Then, in an interview aired on Fox on Friday, he went on to question the authority of the Justice Department to render a judgment on an elected official. “Well, it’s always interesting to me because a deputy that didn’t get any votes appoints a man that didn’t get any votes — he’s going to write a report on me,” Mr. Trump said. “Comey’s his best friend.”
The special counsel role is not an elected office, but the same can be said of the attorney general, deputy attorney general, or hundreds of other top officials serving in the government. Special counsels appointments occur when a potential conflict of interest arises from the executive branch of government investigating itself. Mr. Mueller was appointed by Rod J. Rosenstein, the deputy attorney general, who was in turn nominated by Mr. Trump.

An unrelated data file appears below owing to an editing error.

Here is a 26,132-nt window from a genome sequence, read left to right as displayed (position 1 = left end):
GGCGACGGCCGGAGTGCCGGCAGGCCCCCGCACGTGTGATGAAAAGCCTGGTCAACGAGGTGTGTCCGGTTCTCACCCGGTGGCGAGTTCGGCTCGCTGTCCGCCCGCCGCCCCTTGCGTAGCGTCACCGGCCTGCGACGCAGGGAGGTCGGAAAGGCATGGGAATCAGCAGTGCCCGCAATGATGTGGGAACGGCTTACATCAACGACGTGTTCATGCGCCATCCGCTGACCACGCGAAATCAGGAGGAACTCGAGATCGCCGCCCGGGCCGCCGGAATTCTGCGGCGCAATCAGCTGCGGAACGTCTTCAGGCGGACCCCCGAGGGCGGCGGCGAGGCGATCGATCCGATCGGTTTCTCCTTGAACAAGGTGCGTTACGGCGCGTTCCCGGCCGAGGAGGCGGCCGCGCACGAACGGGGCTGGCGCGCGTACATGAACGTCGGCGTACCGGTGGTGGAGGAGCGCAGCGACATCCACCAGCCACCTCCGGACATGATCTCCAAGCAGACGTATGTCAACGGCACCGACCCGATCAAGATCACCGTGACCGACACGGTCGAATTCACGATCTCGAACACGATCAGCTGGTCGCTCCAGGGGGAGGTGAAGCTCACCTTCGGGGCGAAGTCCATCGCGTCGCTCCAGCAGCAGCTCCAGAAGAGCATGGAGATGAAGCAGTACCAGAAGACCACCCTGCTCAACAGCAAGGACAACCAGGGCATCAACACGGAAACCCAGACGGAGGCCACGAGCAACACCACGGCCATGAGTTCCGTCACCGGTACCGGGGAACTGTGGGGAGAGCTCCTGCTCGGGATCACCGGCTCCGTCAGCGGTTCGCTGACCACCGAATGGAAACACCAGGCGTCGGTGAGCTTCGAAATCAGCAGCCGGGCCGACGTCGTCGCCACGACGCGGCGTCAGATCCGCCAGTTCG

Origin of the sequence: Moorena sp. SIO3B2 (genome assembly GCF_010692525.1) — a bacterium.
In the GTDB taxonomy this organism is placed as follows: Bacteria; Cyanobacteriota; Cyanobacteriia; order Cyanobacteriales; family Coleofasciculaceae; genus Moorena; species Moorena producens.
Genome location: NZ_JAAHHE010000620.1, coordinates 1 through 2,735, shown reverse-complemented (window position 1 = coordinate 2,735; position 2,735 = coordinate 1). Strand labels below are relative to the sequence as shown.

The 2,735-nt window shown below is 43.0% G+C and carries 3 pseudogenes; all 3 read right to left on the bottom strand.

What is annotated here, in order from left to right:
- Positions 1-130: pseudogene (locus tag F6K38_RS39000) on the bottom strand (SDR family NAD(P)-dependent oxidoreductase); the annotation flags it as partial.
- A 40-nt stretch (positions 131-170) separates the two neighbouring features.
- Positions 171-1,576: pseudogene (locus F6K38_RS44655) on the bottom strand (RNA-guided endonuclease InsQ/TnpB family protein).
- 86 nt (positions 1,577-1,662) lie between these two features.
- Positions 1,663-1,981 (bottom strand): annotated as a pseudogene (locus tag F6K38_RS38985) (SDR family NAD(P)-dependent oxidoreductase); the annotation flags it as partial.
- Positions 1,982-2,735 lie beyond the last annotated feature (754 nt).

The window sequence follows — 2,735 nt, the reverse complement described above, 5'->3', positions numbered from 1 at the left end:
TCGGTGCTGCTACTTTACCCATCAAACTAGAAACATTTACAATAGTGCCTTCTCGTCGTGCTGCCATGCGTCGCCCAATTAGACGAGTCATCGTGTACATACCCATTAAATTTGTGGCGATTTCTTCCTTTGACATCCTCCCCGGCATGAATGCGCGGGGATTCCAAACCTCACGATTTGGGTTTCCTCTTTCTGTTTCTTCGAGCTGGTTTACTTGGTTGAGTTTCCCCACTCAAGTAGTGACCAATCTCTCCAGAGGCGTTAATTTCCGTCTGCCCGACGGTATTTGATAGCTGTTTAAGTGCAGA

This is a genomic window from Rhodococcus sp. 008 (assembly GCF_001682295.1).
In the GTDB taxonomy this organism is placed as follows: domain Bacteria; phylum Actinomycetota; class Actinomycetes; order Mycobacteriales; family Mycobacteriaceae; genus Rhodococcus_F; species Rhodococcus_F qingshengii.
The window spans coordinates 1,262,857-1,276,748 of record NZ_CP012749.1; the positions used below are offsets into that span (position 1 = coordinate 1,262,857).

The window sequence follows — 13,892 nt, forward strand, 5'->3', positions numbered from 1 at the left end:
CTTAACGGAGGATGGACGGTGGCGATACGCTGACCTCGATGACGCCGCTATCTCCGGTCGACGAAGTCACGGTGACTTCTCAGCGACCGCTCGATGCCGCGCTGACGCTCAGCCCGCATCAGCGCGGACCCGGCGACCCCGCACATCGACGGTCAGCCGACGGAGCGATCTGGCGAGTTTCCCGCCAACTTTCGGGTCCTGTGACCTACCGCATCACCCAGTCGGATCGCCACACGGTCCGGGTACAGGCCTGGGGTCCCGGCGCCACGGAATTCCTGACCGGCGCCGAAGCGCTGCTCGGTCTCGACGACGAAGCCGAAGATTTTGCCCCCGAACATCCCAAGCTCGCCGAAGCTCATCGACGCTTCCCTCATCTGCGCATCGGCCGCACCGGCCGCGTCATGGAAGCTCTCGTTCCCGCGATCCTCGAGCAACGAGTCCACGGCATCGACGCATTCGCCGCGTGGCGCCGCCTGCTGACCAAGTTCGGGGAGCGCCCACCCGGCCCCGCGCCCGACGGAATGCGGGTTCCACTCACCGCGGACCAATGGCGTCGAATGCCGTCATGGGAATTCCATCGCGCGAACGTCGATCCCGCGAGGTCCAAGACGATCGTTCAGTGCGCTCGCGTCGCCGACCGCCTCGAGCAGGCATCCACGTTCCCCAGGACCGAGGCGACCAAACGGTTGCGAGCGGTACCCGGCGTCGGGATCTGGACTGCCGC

James B. Comey, the former F.B.I. director, has denied that he is “best friends” with Mr. Mueller, and Mr. Comey’s attorney has said the two men are friendly colleagues, but “don’t really have a personal relationship.” (Mr. Barr, however, has said that he and Mr. Mueller are personal friends.)
The beat goes on in the Southern District of New York.
The senior prosecutor who led the case against Mr. Trump’s former personal lawyer and fixer, Michael D. Cohen, announced Friday that he would leave his job as deputy United States attorney in Manhattan. Mr. Cohen has pleaded guilty to making hush payments to two women who said they had affairs with Mr. Trump. The case, which has the potential to threaten Mr. Trump’s presidency, is separate from the special counsel investigation and will continue.
Maggie Astor, Katie Benner, David Enrich, Carl Hulse, Maggie Haberman, Linda Qiu, Michael S. Schmidt and Michael D. Shear contributed reporting.
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